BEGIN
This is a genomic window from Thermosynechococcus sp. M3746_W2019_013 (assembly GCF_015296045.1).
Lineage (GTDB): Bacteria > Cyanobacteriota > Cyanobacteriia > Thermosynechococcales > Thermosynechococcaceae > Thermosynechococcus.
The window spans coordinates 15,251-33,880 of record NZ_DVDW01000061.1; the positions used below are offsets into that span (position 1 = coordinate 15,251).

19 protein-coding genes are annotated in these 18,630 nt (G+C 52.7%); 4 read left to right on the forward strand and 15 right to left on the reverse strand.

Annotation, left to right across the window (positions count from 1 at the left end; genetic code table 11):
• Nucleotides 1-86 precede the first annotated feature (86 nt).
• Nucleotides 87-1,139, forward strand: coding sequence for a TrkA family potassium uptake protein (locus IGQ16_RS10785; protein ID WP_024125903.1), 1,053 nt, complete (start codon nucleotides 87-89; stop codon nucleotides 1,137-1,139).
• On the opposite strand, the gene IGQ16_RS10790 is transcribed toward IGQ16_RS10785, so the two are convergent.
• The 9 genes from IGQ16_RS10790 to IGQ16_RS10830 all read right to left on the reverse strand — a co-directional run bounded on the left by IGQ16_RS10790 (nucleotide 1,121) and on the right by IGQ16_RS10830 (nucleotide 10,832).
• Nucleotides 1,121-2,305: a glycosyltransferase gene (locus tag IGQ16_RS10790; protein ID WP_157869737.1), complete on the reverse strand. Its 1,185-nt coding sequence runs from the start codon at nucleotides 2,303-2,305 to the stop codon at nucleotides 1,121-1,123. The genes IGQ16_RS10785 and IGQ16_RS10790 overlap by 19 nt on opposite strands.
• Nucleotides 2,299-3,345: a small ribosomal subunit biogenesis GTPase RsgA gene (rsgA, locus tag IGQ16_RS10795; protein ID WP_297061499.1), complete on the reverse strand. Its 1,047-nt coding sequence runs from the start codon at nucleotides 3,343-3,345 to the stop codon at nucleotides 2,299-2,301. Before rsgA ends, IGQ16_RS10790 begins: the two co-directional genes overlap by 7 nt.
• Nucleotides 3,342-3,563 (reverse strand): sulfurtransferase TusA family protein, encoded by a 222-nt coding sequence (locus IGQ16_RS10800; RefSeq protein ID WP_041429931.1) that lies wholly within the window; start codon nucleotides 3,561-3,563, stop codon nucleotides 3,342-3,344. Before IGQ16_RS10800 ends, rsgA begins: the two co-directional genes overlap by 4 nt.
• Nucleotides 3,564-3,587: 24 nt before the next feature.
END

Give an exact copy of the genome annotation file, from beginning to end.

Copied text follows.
This is a genomic window from Thermosynechococcus sp. M3746_W2019_013 (assembly GCF_015296045.1).
Lineage (GTDB): Bacteria > Cyanobacteriota > Cyanobacteriia > Thermosynechococcales > Thermosynechococcaceae > Thermosynechococcus.
The window spans coordinates 15,251-33,880 of record NZ_DVDW01000061.1; the positions used below are offsets into that span (position 1 = coordinate 15,251).

19 protein-coding genes are annotated in these 18,630 nt (G+C 52.7%); 4 read left to right on the forward strand and 15 right to left on the reverse strand.

Annotation, left to right across the window (positions count from 1 at the left end; genetic code table 11):
• Nucleotides 1-86 precede the first annotated feature (86 nt).
• Nucleotides 87-1,139, forward strand: coding sequence for a TrkA family potassium uptake protein (locus IGQ16_RS10785; protein ID WP_024125903.1), 1,053 nt, complete (start codon nucleotides 87-89; stop codon nucleotides 1,137-1,139).
• On the opposite strand, the gene IGQ16_RS10790 is transcribed toward IGQ16_RS10785, so the two are convergent.
• The 9 genes from IGQ16_RS10790 to IGQ16_RS10830 all read right to left on the reverse strand — a co-directional run bounded on the left by IGQ16_RS10790 (nucleotide 1,121) and on the right by IGQ16_RS10830 (nucleotide 10,832).
• Nucleotides 1,121-2,305: a glycosyltransferase gene (locus tag IGQ16_RS10790; protein ID WP_157869737.1), complete on the reverse strand. Its 1,185-nt coding sequence runs from the start codon at nucleotides 2,303-2,305 to the stop codon at nucleotides 1,121-1,123. The genes IGQ16_RS10785 and IGQ16_RS10790 overlap by 19 nt on opposite strands.
• Nucleotides 2,299-3,345: a small ribosomal subunit biogenesis GTPase RsgA gene (rsgA, locus tag IGQ16_RS10795; protein ID WP_297061499.1), complete on the reverse strand. Its 1,047-nt coding sequence runs from the start codon at nucleotides 3,343-3,345 to the stop codon at nucleotides 2,299-2,301. Before rsgA ends, IGQ16_RS10790 begins: the two co-directional genes overlap by 7 nt.
• Nucleotides 3,342-3,563 (reverse strand): sulfurtransferase TusA family protein, encoded by a 222-nt coding sequence (locus IGQ16_RS10800; RefSeq protein ID WP_041429931.1) that lies wholly within the window; start codon nucleotides 3,561-3,563, stop codon nucleotides 3,342-3,344. Before IGQ16_RS10800 ends, rsgA begins: the two co-directional genes overlap by 4 nt.
• Nucleotides 3,564-3,587: 24 nt before the next feature.